Grapefruit: a nutritional treasure among citrus fruits5 July 2012
Subhashree Dash, senior research analyst, Nutrafiles, Canadean, explains the health benefits of the grapefruit.
Citrus fruits are known for their fragrance and juicy, bitter flavour, and are widely accepted as part of a nutritional diet. Grapefruit (citrus paradisi) is a subtropical citrus fruit that was discovered in Barbados in the 18th century. Varieties of grapefruit include: Ruby Red, Pink, Thompson, Sweetie, Marsh and Duncan.
Grapefruit is a good source of vitamin C. It contains pink and red colours due to the carotenoid lycopene, which has anti-cancer properties. Grapefruit also contains the fibre pectin, which can play a role in reducing plasma cholesterol as indicated in a study.
It can also have weight-loss benefits. This effect of grapefruit and grapefruit products was researched in a study involving body weight and metabolic syndrome in 91 obese patients. After 12 weeks, the fresh grapefruit group had lost 1.6kg, the grapefruit juice group had lost 1.5kg, the grapefruit capsule group had lost1.1 kg, and the placebo group had lost 0.3kg. Thus a weight loss was well established on groups dieting on grapefruit and grapefruit products.
Grapefruit is rich in phenolic acids as shown in Table 1 (right).
Grapefruit juice has been shown to increase the oral bioavailability of several clinically important drugs by inhibiting first pass metabolism. Several compounds in grapefruit juice have shown different biological activities. Unique among them are furocoumarins with potent inhibitory activity against cytochrome P450 enzymes.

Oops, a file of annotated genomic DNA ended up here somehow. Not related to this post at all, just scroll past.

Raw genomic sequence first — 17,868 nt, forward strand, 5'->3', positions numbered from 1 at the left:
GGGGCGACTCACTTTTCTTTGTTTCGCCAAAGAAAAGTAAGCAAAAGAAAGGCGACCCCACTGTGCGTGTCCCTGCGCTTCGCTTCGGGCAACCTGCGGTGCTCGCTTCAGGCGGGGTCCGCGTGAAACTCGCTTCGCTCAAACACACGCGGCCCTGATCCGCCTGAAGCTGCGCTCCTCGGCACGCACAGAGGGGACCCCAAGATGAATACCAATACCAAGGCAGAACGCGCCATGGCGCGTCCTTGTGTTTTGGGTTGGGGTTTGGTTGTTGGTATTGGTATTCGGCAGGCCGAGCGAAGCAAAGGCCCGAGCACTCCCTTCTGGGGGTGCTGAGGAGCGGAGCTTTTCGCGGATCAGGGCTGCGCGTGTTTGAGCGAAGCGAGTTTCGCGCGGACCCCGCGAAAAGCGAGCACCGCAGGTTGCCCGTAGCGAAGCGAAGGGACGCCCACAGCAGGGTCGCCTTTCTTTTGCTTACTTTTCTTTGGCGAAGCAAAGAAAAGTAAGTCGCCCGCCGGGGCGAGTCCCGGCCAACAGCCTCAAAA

The important compounds of grapefruit juice considered to be involved in the pharmacokinetic interaction are flavonoids (naringin, naringenin, narirutin, quercetin, kaempferol, hesperidin, neohesperidin, didymin, and poncirin), furanocoumarins (6',7'-dihydroxy-bergamottin, bergamottin, bergamottin-6',7'-epoxide, bergapten, epoxy-bergamottin) and sesquiterpens (nootkatone). Nootkatone is also an expensive flavour and fragrance ingredient, used in the beverage industry.
Bergaptol, the most abundant furanocoumarin from grapefruit, has potent radical scavenging activity.
Additional research has also shown that the grapefruit flavanone naringenin inhibited the proliferation of breast cancer cells via impaired glucose uptake, indicating that naringenin may possess therapeutic potential as an anti-proliferative agent and thereby reducing growth of malignant cells.
Studies show that red grapefruit contains higher quantities of bioactive compounds and has higher antioxidant potential than white grapefruit. As a diet supplement, it positively influences serum lipid levels, especially serum triglycerides and also exerts serum antioxidant activity.
Grapefruit seeds play an important role too. Grapefruit seed extract (GSE) is well recognised for its antimicrobial activity. In various meat and fish applications, GSE has demonstrated bacterial inhibition and therefore a potential for a natural preservative for industrial food application. Red Mexican grapefruit seeds act as a source of bioactive limonoids namely obacunone, nomilin, limonin, deacetylnomilin (DAN) and limonin-17-beta-D-glucopyranoside (LG), and in addition to the antibacterial effects, they also possess strong antioxidant properties. Citrus limonoids have shown that they could inhibit the growth of cancer in the colon, lungs, mouth, stomach and breasts in animal and cell culture studies.
Thus, grapefruit acts as a treasure of various nutrients and bioactives that could be explored further.
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